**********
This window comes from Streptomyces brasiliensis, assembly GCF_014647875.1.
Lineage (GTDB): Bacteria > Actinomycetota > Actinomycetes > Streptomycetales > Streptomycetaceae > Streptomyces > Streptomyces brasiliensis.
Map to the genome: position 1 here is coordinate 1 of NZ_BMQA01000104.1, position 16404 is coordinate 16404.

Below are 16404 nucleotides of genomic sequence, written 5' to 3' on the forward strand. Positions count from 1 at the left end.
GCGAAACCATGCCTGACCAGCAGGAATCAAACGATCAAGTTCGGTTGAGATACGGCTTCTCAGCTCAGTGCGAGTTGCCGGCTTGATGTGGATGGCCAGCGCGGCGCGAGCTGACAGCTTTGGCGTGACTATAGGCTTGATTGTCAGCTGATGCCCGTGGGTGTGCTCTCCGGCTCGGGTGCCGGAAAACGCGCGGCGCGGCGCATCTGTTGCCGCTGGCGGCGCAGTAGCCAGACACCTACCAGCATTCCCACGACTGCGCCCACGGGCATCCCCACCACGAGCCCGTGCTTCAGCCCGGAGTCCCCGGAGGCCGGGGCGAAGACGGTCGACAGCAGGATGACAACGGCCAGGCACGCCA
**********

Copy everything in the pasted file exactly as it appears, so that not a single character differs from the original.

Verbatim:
This window comes from Streptomyces brasiliensis, assembly GCF_014647875.1.
Lineage (GTDB): Bacteria > Actinomycetota > Actinomycetes > Streptomycetales > Streptomycetaceae > Streptomyces > Streptomyces brasiliensis.
Map to the genome: position 1 here is coordinate 1 of NZ_BMQA01000104.1, position 16404 is coordinate 16404.

Below are 16404 nucleotides of genomic sequence, written 5' to 3' on the forward strand. Positions count from 1 at the left end.
GCGAAACCATGCCTGACCAGCAGGAATCAAACGATCAAGTTCGGTTGAGATACGGCTTCTCAGCTCAGTGCGAGTTGCCGGCTTGATGTGGATGGCCAGCGCGGCGCGAGCTGACAGCTTTGGCGTGACTATAGGCTTGATTGTCAGCTGATGCCCGTGGGTGTGCTCTCCGGCTCGGGTGCCGGAAAACGCGCGGCGCGGCGCATCTGTTGCCGCTGGCGGCGCAGTAGCCAGACACCTACCAGCATTCCCACGACTGCGCCCACGGGCATCCCCACCACGAGCCCGTGCTTCAGCCCGGAGTCCCCGGAGGCCGGGGCGAAGACGGTCGACAGCAGGATGACAACGGCCAGGCACGCCA